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"...public opinion deserves to be respected as well as despised" G.W.F. Hegel, 'Philosophy of Right'

from patient to consumer « Previous | |Next »
September 15, 2007

In Who Owns our Health? Medical Professionalism, Law and Leadership in the Age of the Market State Thomas Faunce explores the consequences for our medical profession as global health care and pharmaceutical corporations progressively implement a strategy to fully privatise health service delivery and access to medical systems in Australia. He says:

At present universal public health systems based on taxpayer-funded equality of access still have great popular support. The majority of citizens in most developed nations appear to view high tax rates as reasonable if the payback is greater security and peace of mind as they collectively age and exposed to greater risk of illness.Yet despite this widespread popular support, many governments are still producing health polices that lack any any consistent commitment to such public goods.

A major pressure on the doctor-patient relationship is the way that corporate strategists and lobbyists have facilitated the designation of patients as consumers.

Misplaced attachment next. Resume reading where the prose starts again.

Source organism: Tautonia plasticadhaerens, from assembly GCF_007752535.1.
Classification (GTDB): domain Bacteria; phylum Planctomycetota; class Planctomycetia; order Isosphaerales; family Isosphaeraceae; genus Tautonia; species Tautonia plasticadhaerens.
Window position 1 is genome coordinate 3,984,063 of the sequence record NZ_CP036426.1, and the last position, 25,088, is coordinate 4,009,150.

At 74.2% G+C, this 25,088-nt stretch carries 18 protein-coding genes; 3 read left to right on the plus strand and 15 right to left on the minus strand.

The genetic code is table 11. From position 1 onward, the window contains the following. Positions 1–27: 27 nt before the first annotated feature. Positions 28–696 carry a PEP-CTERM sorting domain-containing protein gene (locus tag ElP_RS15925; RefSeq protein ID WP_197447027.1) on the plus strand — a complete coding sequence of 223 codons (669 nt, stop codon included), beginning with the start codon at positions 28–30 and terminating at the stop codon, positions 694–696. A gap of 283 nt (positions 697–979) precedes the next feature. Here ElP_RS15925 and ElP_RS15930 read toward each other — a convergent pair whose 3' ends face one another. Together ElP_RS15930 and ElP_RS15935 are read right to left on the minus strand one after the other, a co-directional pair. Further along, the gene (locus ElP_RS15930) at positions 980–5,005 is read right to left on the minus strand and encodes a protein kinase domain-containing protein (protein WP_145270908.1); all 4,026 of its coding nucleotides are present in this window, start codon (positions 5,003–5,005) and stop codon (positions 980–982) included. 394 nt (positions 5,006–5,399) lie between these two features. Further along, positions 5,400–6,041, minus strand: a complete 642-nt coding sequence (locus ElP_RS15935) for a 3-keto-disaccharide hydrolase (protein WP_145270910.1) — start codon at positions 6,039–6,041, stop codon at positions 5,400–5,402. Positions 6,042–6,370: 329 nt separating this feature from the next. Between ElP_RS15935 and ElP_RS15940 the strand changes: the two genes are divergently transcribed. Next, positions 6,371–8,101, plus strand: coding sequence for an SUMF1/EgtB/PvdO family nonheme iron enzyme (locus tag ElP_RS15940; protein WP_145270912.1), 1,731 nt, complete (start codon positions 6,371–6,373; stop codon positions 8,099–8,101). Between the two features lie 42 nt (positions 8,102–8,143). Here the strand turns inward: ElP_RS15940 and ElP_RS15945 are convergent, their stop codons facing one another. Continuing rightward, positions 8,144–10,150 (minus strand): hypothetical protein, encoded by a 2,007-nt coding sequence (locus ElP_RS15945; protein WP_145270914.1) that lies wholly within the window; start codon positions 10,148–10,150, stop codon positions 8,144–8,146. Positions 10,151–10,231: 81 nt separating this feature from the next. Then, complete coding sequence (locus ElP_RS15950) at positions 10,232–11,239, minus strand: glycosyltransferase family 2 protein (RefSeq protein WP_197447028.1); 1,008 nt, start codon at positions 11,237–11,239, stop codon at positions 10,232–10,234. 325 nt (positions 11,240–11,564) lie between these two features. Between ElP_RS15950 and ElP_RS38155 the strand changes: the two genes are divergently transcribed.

'Consumer' in a market state does equate health care with purchasing commodities such as a house, food or soap powder. This market talk misses the way that illness creates vulnerability and ignores the trust that those suffering illness have in doctors to help them become well.

Peter Saunders, director of social policy for the Centre for Independent Studies, attacks the very idea of the welfare state. He says that the original welfare state operated like Robin Hood, taking money from the rich and using it to help the poor.

But the modern welfare state operates more like a giant piggy bank, taking money from ordinary people and then giving it back again. So people today pay high taxes only to get much or all of their money back as government payments and services. He says that:

we are used to a political model which makes the constant assumption that every problem can be solved by more government funding. We have to reverse that thinking. Take an area like health: what if we treated health the way we treat aged care, where we have transformed the pension system through compulsory superannuation? We could get ahead of the game on health by giving people the choice to set up personal medical savings accounts. The amount they put in is deducted from their tax bill and out of that account they fund their health care. But we don't hear about that because politicians reason that if they can give money to people, they can buy patronage. But think about it: you pay tax and the government gives you a lot of that money back in various forms of welfare payments. Why not just tax us less in the first place?

That effectively replaces taxpayer-funded universal health care with the market model where most people manage their own affairs without having to rely heavily on government to provide them with what they need.

| Posted by Gary Sauer-Thompson at 10:14 PM | | Comments (1)


There was some inference from Abbott tonight in the mini health debate on the 7:30 report that Labor would be raising the GST for Health.
Has that been raised in Parliament this week? I have missed it.
Apart from that I think Kerry needs to see a doctor. His breathing was very bad.